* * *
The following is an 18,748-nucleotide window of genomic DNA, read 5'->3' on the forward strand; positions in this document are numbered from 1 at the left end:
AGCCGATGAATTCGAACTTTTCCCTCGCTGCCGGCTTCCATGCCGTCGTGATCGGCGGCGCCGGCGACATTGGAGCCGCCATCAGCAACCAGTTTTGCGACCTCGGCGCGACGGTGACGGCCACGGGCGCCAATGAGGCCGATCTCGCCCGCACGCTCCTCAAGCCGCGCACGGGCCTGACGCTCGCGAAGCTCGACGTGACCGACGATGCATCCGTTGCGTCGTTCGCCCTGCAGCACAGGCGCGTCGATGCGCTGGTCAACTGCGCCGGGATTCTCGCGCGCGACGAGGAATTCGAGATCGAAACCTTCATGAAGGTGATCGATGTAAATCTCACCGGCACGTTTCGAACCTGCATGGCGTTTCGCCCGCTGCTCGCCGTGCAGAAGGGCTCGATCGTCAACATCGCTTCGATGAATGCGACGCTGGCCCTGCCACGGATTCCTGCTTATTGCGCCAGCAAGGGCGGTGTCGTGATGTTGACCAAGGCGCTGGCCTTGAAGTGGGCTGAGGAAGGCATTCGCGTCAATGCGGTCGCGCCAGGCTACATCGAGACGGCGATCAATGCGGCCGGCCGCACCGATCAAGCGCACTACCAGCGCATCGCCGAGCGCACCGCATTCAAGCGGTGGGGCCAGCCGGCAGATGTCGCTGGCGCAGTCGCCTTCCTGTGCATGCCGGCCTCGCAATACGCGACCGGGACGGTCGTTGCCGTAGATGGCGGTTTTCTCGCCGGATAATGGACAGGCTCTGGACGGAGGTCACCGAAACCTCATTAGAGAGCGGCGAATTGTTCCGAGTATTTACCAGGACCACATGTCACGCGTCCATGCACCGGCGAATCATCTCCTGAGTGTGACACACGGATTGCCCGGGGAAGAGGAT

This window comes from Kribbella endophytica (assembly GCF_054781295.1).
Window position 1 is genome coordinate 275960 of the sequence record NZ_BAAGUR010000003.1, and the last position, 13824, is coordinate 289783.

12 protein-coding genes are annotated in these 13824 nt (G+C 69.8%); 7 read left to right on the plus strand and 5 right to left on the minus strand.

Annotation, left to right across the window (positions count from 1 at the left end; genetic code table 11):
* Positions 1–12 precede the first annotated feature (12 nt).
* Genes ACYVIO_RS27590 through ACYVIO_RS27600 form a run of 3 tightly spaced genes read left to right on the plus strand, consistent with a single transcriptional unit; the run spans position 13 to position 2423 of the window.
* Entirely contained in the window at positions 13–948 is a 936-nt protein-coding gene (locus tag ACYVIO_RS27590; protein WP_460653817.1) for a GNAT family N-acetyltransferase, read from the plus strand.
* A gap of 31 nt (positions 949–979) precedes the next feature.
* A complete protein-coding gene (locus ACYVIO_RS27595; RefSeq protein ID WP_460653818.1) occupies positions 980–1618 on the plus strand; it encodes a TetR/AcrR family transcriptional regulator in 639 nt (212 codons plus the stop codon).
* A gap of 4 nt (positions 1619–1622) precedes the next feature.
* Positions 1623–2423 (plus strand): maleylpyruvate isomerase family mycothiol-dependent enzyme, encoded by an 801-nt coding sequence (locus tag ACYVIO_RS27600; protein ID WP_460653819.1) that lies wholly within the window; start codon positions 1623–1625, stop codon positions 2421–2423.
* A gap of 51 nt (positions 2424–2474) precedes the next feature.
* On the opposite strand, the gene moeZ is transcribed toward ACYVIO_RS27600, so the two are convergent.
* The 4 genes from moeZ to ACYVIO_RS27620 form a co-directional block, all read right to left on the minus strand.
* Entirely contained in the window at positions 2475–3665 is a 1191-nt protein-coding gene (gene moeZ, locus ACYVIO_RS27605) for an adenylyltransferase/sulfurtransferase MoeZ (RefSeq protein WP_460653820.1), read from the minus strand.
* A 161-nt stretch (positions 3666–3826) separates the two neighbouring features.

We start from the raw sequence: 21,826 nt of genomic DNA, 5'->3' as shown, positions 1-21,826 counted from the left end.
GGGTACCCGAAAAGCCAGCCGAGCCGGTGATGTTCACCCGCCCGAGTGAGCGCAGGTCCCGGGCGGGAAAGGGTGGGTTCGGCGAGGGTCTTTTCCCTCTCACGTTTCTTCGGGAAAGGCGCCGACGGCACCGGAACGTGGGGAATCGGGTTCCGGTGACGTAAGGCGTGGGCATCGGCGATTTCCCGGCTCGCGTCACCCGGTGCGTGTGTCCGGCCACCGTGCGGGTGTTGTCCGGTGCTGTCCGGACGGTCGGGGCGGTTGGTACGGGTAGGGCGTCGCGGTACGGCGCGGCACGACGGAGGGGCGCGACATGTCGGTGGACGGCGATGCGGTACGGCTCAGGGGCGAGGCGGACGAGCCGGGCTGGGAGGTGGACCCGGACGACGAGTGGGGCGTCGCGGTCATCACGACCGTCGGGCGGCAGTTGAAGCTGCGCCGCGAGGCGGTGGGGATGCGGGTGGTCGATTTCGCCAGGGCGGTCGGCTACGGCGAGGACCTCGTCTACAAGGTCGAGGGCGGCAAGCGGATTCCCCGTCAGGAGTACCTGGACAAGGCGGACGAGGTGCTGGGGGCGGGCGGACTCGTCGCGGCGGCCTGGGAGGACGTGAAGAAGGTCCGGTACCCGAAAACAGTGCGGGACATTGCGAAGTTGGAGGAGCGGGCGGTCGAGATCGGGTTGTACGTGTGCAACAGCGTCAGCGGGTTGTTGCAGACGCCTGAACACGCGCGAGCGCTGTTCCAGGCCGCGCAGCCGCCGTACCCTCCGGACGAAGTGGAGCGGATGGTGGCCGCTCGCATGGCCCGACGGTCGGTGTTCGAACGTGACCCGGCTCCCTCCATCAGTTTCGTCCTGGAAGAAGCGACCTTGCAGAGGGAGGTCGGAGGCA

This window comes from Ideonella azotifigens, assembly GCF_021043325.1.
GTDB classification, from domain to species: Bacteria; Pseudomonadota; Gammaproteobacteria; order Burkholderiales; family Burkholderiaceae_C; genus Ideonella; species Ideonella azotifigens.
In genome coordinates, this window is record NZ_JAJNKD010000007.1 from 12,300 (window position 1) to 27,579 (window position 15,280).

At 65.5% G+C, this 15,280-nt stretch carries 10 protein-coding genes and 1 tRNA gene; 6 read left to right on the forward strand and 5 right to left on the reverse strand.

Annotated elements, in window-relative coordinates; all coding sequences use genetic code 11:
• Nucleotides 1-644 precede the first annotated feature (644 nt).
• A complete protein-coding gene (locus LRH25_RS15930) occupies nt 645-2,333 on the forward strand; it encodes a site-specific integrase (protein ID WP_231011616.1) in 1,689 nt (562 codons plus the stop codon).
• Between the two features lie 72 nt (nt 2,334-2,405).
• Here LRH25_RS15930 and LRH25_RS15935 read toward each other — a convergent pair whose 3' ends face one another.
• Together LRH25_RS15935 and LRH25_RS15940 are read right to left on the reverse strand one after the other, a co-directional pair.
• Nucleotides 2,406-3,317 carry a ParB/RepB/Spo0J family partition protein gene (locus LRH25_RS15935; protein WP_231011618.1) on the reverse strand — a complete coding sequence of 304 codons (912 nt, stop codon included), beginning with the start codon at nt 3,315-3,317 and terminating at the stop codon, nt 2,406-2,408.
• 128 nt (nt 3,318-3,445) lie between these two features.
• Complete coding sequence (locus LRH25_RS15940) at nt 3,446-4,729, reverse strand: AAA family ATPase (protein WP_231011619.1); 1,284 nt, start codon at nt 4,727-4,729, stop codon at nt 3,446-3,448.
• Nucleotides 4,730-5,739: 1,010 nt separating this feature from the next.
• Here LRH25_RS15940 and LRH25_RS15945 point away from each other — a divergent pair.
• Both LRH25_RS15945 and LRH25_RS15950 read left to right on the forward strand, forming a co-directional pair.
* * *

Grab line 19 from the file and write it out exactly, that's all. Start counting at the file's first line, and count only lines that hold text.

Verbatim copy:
We start from the raw sequence: 21,826 nt of genomic DNA, 5'->3' as shown, positions 1-21,826 counted from the left end.